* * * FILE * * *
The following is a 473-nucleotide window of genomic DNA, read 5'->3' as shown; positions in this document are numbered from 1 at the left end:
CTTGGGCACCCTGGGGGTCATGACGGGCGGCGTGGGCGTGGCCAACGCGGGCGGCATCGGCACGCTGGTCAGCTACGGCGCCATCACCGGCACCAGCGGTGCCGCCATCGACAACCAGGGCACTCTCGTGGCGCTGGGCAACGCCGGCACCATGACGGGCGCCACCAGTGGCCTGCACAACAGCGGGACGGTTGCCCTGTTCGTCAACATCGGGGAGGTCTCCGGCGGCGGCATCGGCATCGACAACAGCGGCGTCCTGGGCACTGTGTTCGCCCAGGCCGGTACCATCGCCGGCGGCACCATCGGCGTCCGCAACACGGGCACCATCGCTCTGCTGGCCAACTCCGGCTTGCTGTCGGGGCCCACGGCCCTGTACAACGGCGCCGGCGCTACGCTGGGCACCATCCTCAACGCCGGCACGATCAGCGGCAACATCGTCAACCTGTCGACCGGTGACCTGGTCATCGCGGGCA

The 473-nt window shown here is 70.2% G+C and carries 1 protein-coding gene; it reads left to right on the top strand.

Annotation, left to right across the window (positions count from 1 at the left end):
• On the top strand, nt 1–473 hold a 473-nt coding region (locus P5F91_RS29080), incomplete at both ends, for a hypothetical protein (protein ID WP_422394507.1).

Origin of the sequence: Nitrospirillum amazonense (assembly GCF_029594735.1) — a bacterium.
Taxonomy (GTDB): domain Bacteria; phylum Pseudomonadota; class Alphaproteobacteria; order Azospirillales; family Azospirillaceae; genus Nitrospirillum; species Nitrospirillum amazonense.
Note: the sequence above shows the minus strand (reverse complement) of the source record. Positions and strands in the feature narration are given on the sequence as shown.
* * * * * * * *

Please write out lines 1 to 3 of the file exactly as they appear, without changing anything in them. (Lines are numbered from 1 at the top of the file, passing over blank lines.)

The following is a 473-nucleotide window of genomic DNA, read 5'->3' as shown; positions in this document are numbered from 1 at the left end:
CTTGGGCACCCTGGGGGTCATGACGGGCGGCGTGGGCGTGGCCAACGCGGGCGGCATCGGCACGCTGGTCAGCTACGGCGCCATCACCGGCACCAGCGGTGCCGCCATCGACAACCAGGGCACTCTCGTGGCGCTGGGCAACGCCGGCACCATGACGGGCGCCACCAGTGGCCTGCACAACAGCGGGACGGTTGCCCTGTTCGTCAACATCGGGGAGGTCTCCGGCGGCGGCATCGGCATCGACAACAGCGGCGTCCTGGGCACTGTGTTCGCCCAGGCCGGTACCATCGCCGGCGGCACCATCGGCGTCCGCAACACGGGCACCATCGCTCTGCTGGCCAACTCCGGCTTGCTGTCGGGGCCCACGGCCCTGTACAACGGCGCCGGCGCTACGCTGGGCACCATCCTCAACGCCGGCACGATCAGCGGCAACATCGTCAACCTGTCGACCGGTGACCTGGTCATCGCGGGCA

The 473-nt window shown here is 70.2% G+C and carries 1 protein-coding gene; it reads left to right on the top strand.